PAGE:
My Life In Travel: Ed Byrne, comedian
'I would like to trek up to Everest Base Camp'
Saturday 10 December 2011
First holiday memory?
America. My dad worked for Aer Lingus so we got cheap flights. We went to New York in the summer and it was the first time I'd ever been anywhere hot. As an Irish family, it was the opposite of what we were used to. We went up the Statue of Liberty, where my sister freaked out and had to be dragged down again.
A rafting trip through the Grand Canyon. I watched a documentary about John Wesley Powell – the first man to navigate a boat along the Colorado River in 1869 – and was inspired to follow his trail. It was absolutely fantastic.
Favourite place in the British Isles?
The Scottish Highlands are a great joy for me. I go up as often as I can because I'm into hiking. I've become a "Munro bagger" which means ticking off the mountains over 3,000ft as first catalogued by Sir Hugh Munro in 1891. There are 283 and I've done 75 so far, which isn't bad for someone who lives in Essex.
What have you learnt from your travels?
Have a checklist before you leave. I used to do things like forget my hiking boots if I was going on a hill walking romp.
Ideal travelling companion?
My wife. We have a great habit of walking around places, trying to get away from the touristy areas and – in doing so – ending up in the totally rubbish part of town. Give us half an hour in any city and we'll find a building site or an industrial park. If you want the real Venice come with us – we'll show the cement one.
Beach bum, culture vulture or adrenalin junkie?
Adrenalin junkie. I did a hike from Chamonix to Zermatt, through the "Walker's Haute Route", with Craig Campbell – a Canadian comedian who's a friend of mine. It was an amazing way to see Switzerland. We stayed in mountain cabins along the way and walked through all these tiny Alpine villages.
Greatest travel luxury?
My laptop. My wife and I have shamefully been to some beautiful places such as Brussels and then just sat in a hotel room watching endless episodes of The West Wing on it.
I've just finished reading a very funny book called Why Me? The Very Important Emails of Bob Servant, about a man who replies to email spammers. He pretends to be a deluded entrepreneur from Broughty Ferry in Dundee, tells them his life story and tries to meet up with them. The way he strings them on is brilliant.
Where has seduced you?
New Zealand. I've been twice now and I'm going again in January with my wife. We would move there – except it's very far away from everyone we know. But it's just so beautiful. One of the highlights last time we visited was staying in a little cabin in Arthur's Pass in the Southern Alps. The night sky was always full of incredible stars.
Better to travel or arrive?
People who say travel is half the fun, must be having really bad holidays. I remember staying at The Banyan Tree in the Seychelles, which was so good that we thought we were adventurous when we left our room and had dinner in the restaurant.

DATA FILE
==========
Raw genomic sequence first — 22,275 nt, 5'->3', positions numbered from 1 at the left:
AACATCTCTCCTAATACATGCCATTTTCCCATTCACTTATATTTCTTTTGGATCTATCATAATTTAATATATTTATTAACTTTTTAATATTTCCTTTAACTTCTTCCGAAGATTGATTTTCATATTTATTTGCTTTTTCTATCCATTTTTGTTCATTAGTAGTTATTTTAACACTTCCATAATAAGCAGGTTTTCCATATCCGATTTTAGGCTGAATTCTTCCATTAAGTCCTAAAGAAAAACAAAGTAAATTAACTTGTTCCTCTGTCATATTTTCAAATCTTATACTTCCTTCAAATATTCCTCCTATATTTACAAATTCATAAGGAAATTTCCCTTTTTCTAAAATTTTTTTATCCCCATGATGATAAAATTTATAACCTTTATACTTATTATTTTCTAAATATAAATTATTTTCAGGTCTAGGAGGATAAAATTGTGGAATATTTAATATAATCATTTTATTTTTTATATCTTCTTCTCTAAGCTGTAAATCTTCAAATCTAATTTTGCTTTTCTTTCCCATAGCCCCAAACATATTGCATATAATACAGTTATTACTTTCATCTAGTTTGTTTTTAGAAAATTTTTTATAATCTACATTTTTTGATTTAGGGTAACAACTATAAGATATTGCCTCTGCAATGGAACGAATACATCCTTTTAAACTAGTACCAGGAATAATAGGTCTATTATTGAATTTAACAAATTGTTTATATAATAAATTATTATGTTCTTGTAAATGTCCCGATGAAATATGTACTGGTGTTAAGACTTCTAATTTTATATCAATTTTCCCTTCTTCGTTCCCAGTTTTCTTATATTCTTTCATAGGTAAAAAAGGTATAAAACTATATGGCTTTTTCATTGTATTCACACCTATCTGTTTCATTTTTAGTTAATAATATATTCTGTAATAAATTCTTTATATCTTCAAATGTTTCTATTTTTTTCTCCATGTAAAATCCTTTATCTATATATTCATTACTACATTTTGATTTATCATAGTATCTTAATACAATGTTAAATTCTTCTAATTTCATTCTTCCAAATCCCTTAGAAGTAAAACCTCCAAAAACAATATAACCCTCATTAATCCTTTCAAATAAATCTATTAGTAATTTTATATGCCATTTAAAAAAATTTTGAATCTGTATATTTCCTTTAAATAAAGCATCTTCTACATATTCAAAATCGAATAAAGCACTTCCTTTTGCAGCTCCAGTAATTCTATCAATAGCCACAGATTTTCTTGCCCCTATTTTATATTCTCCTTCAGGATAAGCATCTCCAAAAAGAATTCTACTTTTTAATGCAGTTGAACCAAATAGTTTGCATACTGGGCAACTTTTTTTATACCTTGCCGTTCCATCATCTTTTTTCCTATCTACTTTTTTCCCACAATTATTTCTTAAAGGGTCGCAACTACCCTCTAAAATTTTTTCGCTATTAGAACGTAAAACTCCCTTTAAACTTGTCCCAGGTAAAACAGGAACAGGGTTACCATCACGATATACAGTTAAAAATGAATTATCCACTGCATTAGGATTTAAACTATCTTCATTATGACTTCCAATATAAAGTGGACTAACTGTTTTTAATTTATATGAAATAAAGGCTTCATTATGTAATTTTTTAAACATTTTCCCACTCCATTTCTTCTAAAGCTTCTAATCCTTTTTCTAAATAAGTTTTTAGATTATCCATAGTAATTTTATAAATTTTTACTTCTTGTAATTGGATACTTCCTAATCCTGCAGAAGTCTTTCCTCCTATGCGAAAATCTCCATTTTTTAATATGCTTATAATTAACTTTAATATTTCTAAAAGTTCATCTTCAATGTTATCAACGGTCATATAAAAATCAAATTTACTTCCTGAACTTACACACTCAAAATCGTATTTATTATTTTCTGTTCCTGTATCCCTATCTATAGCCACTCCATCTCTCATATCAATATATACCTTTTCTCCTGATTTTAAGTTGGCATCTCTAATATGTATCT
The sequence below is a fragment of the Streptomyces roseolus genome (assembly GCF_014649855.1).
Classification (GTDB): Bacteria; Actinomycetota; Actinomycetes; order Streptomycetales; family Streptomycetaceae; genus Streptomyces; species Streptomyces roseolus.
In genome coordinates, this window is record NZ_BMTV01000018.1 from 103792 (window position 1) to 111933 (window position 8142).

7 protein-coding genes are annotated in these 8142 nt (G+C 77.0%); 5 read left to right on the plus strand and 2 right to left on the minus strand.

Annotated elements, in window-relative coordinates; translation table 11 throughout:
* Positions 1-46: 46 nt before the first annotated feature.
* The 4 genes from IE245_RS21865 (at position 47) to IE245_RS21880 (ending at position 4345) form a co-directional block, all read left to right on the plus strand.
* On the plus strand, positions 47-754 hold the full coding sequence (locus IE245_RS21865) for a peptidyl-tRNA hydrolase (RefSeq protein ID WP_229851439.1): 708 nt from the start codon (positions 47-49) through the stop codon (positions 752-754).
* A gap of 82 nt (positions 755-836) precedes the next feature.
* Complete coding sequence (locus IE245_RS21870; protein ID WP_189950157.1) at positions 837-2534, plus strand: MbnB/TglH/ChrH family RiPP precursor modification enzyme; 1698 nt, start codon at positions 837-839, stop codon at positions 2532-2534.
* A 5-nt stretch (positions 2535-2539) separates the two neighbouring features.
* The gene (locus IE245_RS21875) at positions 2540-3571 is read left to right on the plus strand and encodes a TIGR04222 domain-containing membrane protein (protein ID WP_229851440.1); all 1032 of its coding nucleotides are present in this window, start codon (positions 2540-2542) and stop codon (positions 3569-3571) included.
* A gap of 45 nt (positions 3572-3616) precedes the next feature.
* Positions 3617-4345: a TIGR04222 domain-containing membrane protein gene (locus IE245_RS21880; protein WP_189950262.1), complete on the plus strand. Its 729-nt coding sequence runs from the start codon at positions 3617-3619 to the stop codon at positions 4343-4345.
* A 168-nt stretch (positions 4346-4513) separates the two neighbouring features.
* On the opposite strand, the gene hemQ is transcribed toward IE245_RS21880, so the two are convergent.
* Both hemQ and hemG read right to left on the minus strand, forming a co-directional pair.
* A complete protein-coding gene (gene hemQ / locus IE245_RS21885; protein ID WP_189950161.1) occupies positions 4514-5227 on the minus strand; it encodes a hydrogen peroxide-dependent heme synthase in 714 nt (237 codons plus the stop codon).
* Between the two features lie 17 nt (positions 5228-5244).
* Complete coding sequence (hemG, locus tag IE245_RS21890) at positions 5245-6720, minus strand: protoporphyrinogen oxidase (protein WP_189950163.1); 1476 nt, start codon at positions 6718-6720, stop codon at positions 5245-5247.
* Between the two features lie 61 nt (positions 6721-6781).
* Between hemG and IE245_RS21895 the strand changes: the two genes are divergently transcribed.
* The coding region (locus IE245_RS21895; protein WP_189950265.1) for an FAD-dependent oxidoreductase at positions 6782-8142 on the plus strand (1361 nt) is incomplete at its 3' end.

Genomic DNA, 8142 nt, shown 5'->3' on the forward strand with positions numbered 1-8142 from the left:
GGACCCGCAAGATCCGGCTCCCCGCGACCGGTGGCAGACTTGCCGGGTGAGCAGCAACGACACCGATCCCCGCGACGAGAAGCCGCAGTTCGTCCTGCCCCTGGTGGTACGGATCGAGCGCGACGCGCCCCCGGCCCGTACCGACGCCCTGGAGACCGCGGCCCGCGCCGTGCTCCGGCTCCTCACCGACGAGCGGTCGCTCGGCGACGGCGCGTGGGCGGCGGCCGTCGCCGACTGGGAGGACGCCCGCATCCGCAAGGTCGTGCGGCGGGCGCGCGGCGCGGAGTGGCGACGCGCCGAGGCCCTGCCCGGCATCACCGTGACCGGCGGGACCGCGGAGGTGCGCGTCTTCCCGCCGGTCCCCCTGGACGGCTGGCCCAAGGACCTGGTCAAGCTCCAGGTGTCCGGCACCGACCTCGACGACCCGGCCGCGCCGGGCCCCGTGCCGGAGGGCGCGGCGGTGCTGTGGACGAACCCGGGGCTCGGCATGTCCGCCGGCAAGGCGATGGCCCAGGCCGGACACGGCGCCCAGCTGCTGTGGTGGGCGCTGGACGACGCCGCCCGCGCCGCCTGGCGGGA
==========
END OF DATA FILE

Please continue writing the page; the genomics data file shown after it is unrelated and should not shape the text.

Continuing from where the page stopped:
Worst travel experience?
Tunisia for New Year's Eve. I was going to have a party at my house but it turned out no one was coming. So instead my wife and I booked a last-minute holiday. Everything was booked up, so we ended at the last place anyone wanted to go. It rained all week and we were ripped off. We sat on a coach for two days to get to the Sahara desert only to sit on a camel for 20 minutes and walk around 400 yards in a semi circle. It was just miserable.
For last trip before our child was due to be born, my wife and I went on a driving holiday in Italy. We pushed the boat out and stayed in a succession of really good hotels that had that really old-school Italian glamour about them. Not too gaudy or gold-leafed, just incredibly dramatic – the types of places you could imagine Sophia Loren being whisked away to by some terribly dashing young suitor.
From Ullapool to Durness in the Scottish Highlands. The scenery is absolutely breathtaking, especially in the autumn when all the colours are changing. At that time of year, you have to stop the car and get out to stare. It's definitely the most beautiful drive in the British Isles.
Best meal abroad?
At The Tides restaurant in Barbados. I had the best steak ever. It was incredibly tender, juicy and full of flavour. It was cooked to perfection.
The Himalayas. A friend has just come back from hiking the Mera Peak, in the Sagarmatha region of the Nepalese range. It's the highest mountain you can do without it being a very technical climb. It's a trek where you can use ropes and crampons, without having to deal with sheer cliff faces. I'd like to do that, or Everest Base Camp.
Wellington, New Zealand. The gigs are always the best there and I have fond memories of sitting in bars with other comedians afterwards. Auckland's also a great place. You can go abseiling off the Sky Tower, or going fishing amid the coastal islands offshore. There are fantastic sushi restaurants such as Tanuki on Queen's Street and great late-night dive bars like The Dispensary. It has an amazing comedy festival, too.
New Zealand in January. I have three gigs on the North Island and I'm staying on a small lake near Wanganui with a my wife and another family.
Ed Byrne's new DVD, 'Crowd Pleaser' is out now (edbyrne.com)
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